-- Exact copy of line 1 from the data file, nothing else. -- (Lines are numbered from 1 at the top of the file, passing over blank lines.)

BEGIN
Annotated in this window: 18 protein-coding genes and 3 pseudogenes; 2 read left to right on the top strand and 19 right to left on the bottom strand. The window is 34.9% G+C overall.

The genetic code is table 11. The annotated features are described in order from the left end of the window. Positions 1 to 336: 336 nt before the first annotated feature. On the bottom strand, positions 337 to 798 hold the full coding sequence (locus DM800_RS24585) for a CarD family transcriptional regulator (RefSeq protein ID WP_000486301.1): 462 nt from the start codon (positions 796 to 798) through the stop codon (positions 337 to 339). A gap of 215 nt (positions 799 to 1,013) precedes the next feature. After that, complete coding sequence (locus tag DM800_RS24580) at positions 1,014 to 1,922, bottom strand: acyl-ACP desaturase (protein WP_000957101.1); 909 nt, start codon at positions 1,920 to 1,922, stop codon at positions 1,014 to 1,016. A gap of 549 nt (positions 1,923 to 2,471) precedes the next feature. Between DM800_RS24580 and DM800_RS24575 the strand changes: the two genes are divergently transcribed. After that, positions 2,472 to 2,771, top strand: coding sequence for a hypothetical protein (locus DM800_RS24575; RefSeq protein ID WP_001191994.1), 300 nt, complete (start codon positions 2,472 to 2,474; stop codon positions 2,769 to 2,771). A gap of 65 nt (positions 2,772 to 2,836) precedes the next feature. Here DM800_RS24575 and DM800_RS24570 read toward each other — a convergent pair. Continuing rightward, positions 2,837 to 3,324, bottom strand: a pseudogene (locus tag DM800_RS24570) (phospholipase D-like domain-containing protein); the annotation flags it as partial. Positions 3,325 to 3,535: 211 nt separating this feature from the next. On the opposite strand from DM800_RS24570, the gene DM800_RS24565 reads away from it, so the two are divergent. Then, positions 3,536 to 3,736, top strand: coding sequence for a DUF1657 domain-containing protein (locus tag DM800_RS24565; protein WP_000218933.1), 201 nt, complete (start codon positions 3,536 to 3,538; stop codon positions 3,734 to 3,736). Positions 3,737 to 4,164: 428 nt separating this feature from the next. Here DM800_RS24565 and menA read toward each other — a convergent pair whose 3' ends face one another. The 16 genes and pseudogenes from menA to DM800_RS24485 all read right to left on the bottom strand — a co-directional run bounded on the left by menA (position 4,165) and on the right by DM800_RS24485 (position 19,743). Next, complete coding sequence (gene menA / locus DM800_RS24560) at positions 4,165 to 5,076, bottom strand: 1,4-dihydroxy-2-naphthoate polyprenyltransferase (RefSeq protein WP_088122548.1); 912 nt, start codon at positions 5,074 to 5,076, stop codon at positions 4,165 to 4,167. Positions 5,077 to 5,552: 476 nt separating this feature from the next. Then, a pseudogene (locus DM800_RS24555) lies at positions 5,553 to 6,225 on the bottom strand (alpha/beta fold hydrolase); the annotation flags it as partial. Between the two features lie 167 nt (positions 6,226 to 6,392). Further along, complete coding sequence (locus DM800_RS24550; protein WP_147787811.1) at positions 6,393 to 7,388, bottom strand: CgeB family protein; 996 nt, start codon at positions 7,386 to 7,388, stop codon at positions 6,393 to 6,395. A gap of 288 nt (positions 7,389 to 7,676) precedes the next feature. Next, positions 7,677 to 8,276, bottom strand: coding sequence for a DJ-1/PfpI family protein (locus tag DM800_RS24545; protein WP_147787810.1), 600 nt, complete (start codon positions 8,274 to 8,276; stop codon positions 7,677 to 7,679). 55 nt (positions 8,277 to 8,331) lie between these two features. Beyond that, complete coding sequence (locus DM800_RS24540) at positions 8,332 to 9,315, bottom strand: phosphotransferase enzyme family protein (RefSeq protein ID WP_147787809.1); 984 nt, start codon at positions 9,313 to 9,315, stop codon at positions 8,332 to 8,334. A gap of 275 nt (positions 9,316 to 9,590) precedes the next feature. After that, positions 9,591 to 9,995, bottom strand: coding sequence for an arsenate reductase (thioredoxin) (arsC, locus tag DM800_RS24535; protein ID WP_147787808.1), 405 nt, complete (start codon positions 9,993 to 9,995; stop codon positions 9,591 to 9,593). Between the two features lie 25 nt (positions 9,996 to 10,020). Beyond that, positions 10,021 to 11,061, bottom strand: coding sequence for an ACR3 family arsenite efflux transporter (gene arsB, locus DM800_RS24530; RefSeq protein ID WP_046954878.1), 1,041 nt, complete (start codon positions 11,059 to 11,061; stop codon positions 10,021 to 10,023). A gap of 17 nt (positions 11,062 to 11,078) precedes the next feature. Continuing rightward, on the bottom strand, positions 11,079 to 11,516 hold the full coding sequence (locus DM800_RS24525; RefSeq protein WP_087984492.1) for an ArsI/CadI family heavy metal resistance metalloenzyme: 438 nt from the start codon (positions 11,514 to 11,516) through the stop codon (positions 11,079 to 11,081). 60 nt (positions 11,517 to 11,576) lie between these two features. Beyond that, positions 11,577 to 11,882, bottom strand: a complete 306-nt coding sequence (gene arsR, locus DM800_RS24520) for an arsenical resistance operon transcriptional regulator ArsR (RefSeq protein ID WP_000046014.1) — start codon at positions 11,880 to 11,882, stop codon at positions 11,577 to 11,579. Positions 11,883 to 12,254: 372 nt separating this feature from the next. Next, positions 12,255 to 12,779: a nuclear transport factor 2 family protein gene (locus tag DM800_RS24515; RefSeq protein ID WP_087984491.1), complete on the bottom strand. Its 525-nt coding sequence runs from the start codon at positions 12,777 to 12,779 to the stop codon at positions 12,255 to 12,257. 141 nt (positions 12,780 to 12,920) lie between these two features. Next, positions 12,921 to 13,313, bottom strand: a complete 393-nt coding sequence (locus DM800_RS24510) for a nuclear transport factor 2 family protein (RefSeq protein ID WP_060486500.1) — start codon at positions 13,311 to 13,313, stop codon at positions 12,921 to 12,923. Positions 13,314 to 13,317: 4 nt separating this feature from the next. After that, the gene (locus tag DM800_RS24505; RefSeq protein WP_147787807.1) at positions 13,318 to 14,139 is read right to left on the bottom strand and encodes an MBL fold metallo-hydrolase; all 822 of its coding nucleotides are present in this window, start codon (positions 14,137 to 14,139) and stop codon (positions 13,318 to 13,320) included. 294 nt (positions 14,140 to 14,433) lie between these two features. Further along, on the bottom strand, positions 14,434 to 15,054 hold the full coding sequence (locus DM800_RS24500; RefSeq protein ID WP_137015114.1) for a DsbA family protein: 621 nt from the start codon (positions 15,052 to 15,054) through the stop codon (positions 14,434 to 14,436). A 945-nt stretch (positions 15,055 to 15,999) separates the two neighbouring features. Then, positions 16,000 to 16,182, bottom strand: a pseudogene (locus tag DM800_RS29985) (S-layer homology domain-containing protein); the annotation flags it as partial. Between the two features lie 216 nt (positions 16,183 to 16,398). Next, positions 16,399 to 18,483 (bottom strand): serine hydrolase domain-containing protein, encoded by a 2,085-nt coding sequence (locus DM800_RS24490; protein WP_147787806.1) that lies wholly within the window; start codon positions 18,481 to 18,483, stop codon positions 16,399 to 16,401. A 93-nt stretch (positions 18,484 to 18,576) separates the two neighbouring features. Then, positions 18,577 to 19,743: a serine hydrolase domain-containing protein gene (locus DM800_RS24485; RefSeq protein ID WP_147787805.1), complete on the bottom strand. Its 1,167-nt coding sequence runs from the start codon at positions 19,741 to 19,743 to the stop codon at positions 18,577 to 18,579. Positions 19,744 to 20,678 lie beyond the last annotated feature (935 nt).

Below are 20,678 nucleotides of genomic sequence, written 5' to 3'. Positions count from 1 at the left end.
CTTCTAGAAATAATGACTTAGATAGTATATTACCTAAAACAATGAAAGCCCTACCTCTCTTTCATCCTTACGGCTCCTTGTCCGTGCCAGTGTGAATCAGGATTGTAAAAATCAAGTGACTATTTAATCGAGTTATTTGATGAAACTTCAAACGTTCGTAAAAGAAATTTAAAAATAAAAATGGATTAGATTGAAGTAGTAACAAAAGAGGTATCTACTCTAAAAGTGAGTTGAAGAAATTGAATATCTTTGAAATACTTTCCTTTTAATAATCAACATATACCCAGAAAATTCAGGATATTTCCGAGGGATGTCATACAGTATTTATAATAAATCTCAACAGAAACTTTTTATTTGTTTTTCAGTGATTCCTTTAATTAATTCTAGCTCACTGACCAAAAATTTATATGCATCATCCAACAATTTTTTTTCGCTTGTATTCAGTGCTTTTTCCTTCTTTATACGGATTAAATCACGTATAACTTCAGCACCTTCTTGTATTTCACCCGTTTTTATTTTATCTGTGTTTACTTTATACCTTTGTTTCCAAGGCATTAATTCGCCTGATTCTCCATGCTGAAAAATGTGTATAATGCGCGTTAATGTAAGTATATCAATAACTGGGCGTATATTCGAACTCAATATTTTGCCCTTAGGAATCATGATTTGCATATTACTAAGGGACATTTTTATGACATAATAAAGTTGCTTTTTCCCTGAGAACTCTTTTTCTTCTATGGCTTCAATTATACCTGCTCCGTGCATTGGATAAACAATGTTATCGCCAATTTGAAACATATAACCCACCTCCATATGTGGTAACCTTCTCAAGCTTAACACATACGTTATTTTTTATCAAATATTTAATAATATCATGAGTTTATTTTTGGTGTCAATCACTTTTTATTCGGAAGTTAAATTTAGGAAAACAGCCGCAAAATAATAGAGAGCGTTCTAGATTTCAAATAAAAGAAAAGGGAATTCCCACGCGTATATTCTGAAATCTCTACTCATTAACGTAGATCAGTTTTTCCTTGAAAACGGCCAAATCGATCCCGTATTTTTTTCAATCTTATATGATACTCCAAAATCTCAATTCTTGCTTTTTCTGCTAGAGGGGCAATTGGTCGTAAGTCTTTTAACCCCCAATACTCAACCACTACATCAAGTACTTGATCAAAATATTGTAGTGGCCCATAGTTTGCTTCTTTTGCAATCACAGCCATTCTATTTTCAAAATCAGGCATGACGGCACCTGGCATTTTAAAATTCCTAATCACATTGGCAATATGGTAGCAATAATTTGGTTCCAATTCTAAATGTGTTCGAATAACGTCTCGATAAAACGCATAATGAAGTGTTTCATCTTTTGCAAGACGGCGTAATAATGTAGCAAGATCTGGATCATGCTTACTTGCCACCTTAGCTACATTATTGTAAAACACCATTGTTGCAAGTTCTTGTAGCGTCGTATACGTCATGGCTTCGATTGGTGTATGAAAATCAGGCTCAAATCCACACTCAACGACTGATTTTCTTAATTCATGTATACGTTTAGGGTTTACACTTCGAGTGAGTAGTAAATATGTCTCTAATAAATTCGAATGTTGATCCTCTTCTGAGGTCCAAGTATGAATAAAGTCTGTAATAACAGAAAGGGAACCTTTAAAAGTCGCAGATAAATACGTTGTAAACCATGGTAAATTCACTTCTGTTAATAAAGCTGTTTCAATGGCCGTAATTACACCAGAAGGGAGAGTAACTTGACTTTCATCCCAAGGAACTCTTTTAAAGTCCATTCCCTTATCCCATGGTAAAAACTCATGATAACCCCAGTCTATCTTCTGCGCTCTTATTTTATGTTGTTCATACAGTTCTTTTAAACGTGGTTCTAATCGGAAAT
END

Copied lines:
Annotated in this window: 18 protein-coding genes and 3 pseudogenes; 2 read left to right on the top strand and 19 right to left on the bottom strand. The window is 34.9% G+C overall.